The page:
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Home Routers -- what's everyone using these days?

Home Routers -- what's everyone using these days?

Old Mar 29, 22, 12:08 pm
  #61  
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I would like to try PfSense but my Ubiquiti EdgeRouters are working fine, and I like the platform. I also don't really want to deal with finding a computer to run PF on.

Ubiquiti just came out and reaffirmed their commitment to the EdgeOS platform (day late and a dollar short if you ask me) but we'll see what happens. I'd also like to check out Mikrotik.
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Old Mar 30, 22, 2:21 pm
  #62  
 
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Originally Posted by gfunkdave View Post
I would like to try PfSense but my Ubiquiti EdgeRouters are working fine, and I like the platform. I also don't really want to deal with finding a computer to run PF on.
Umm... practically any x86-64 PC that doesn't have an oddball NIC will do nicely, even a lowly decade-old old Atom will push 500 Mbps just fine.
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Old Mar 30, 22, 2:37 pm
  #63  
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Originally Posted by Error 601 View Post
Umm... practically any x86-64 PC that doesn't have an oddball NIC will do nicely, even a lowly decade-old old Atom will push 500 Mbps just fine.
Sure, but I don't have PCs sitting around unused. And I prefer the small form factor of a purpose-built router. My Edgerouter is hanging on a wall in a closet...
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Old Mar 30, 22, 2:49 pm
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Fair enough.

I bought one of these when my girlfriend's old Apple Time Capsule died:
Amazon Amazon

Put a UniFi U6-Lite on her bedroom ceiling and another one on her living room ceiling, none of her devices are more than two stream so there was no point going beyond the Lite.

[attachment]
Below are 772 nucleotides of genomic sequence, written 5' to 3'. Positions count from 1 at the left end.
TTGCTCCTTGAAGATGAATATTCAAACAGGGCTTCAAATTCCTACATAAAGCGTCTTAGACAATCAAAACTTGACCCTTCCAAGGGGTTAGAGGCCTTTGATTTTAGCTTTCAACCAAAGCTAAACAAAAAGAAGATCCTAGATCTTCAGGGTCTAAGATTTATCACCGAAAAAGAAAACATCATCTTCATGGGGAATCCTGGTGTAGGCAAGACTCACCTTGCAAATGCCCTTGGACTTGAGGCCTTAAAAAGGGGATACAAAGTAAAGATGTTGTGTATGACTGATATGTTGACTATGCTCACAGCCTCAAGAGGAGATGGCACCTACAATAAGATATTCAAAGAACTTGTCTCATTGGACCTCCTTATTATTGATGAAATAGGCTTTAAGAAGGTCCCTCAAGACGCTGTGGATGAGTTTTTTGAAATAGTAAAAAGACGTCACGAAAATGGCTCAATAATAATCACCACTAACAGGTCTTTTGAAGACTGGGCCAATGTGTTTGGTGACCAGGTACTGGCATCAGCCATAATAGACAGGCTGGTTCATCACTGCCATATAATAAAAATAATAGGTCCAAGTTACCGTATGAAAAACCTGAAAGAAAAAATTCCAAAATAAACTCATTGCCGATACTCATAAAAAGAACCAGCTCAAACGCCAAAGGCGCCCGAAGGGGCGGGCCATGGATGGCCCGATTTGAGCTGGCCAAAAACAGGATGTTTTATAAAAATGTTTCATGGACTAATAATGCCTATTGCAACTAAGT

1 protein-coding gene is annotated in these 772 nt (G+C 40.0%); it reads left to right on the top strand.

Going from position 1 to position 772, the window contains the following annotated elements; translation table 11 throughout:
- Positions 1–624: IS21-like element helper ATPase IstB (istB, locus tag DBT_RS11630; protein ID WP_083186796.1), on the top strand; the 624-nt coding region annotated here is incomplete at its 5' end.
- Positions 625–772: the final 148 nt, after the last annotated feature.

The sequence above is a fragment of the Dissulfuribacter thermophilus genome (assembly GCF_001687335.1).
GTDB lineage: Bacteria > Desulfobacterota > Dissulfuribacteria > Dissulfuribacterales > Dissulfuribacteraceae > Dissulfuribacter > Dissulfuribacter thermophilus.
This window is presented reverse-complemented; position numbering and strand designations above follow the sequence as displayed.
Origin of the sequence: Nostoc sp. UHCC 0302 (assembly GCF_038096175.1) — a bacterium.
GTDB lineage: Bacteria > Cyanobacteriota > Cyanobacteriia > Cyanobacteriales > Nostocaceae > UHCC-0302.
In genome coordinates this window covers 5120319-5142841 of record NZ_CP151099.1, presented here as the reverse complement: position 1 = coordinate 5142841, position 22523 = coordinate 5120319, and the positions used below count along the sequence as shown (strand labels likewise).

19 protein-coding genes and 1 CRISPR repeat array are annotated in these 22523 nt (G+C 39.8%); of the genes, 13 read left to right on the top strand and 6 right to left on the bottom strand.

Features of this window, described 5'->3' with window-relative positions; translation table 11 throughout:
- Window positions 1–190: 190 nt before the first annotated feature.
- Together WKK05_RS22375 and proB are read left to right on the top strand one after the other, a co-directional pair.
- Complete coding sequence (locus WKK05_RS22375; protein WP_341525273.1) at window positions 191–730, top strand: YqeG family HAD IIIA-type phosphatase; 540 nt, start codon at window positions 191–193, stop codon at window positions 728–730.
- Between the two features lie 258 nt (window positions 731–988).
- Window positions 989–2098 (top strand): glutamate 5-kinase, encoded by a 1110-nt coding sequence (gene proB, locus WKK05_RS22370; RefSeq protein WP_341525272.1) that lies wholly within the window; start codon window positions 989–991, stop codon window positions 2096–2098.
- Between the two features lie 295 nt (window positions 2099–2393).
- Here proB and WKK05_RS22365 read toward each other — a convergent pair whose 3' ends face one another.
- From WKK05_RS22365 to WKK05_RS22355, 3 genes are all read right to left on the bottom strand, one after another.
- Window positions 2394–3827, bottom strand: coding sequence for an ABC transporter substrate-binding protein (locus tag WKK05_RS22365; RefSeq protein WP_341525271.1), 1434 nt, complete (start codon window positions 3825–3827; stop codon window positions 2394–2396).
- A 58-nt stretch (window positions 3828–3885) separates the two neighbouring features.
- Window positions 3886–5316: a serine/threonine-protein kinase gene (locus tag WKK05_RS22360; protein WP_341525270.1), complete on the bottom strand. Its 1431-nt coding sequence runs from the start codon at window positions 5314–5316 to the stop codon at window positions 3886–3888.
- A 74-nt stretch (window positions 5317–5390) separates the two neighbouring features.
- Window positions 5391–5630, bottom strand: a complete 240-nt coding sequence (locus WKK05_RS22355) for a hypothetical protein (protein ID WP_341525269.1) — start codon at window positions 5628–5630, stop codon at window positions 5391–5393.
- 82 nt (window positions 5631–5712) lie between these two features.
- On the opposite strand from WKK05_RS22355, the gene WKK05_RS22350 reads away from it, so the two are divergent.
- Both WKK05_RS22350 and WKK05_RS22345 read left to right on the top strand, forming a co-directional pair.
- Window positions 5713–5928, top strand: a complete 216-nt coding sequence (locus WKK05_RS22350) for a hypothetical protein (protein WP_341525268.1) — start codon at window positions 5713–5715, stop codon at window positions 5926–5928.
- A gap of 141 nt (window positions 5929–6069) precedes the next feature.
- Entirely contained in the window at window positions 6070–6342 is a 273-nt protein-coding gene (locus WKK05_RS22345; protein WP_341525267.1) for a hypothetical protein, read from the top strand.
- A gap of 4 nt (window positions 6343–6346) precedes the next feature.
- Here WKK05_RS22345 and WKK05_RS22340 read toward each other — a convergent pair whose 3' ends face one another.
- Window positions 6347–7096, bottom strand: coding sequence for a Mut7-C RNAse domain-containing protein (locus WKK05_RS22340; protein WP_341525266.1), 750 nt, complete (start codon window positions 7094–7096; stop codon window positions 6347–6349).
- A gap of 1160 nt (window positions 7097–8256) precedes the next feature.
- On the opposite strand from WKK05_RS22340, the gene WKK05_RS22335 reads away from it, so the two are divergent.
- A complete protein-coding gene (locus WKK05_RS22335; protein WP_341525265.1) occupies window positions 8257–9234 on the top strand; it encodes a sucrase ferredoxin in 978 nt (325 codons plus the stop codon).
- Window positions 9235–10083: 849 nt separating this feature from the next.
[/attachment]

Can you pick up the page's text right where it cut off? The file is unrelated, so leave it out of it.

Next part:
I put a new hard drive in an ancient 2011 vintage Time Capsule with Wi-Fi turned off for her Time Machine backups.
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Old Mar 30, 22, 2:52 pm
  #65  
 
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Originally Posted by gfunkdave View Post
Sure, but I don't have PCs sitting around unused. And I prefer the small form factor of a purpose-built router. My Edgerouter is hanging on a wall in a closet...
Here ya go. You just need to load the OS/software yourself (as stated).

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Old Mar 30, 22, 6:08 pm
  #66  
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Originally Posted by StuckInYYZ View Post
Here ya go. You just need to load the OS/software yourself (as stated).
https://www.youtube.com/watch?v=wUcDg_ms0is
That's a relatively slow CPU, but having 2.5GbE is nice.

A friend of mine just got the i5 version of these: https://liliputing.com/2022/01/add-n...wordpress.html

If you just want a VPN endpoint, the cheapest (by far) small Linux box available with a warranty is a refurbished Wyse 5070 thin client from Dell. Often available under $100 with a similar Celeron or just over with a (barely) faster Pentium silver. Only one LAN port, so you have to forward ports in via the router. Fanless, they seem well built.

I ended up with two of them (they lost one order, I placed another one, and then they found the original) and for ~$120 each (with the bigger CPU, 8GB, and a wireless card) they are pretty neat machines. One is now my son's terraria + minecraft server (with some old laptop RAM to bring it to 16GB) and the other a knock-around/DMZ machine.

Last edited by nkedel; Mar 30, 22 at 6:23 pm
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Old Mar 31, 22, 12:22 am
  #67  
 
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Originally Posted by nkedel View Post
Only one LAN port, so you have to forward ports in via the router. Fanless, they seem well built.
The FreeBSD gods will smite me for this blasphemy, but in my real-world experience the ubiquitous $10 RealTek USB Gigabit dongles work just fine.

Last edited by Error 601; Mar 31, 22 at 12:27 am
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Old Mar 31, 22, 12:45 am
  #68  
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Originally Posted by Error 601 View Post
The FreeBSD gods will smite me for this blasphemy, but in my real-world experience the ubiquitous $10 RealTek USB Gigabit dongles work just fine.
The couple of USB 3 gigabit dongles I've got use ASIX rather than Realtek chips; no relative endorsement there, but they are cheap enough, work reliably with Linux and Windows 7+.

Interestingly, there are 2.5GbE USB 3 NICs, which makes sense given that 3.0/3.1 Gen 1 goes to 5Gbps. Closer to $60 than $10, though, and I've no experience with whether they're reliable or not.
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Old Mar 31, 22, 10:18 am
  #69  
 
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I had difficulties in the distant past using an ASIX based USB device with pfSense, but that was only a 10/100 capable device so that isn't by any means representative of a modern chipset.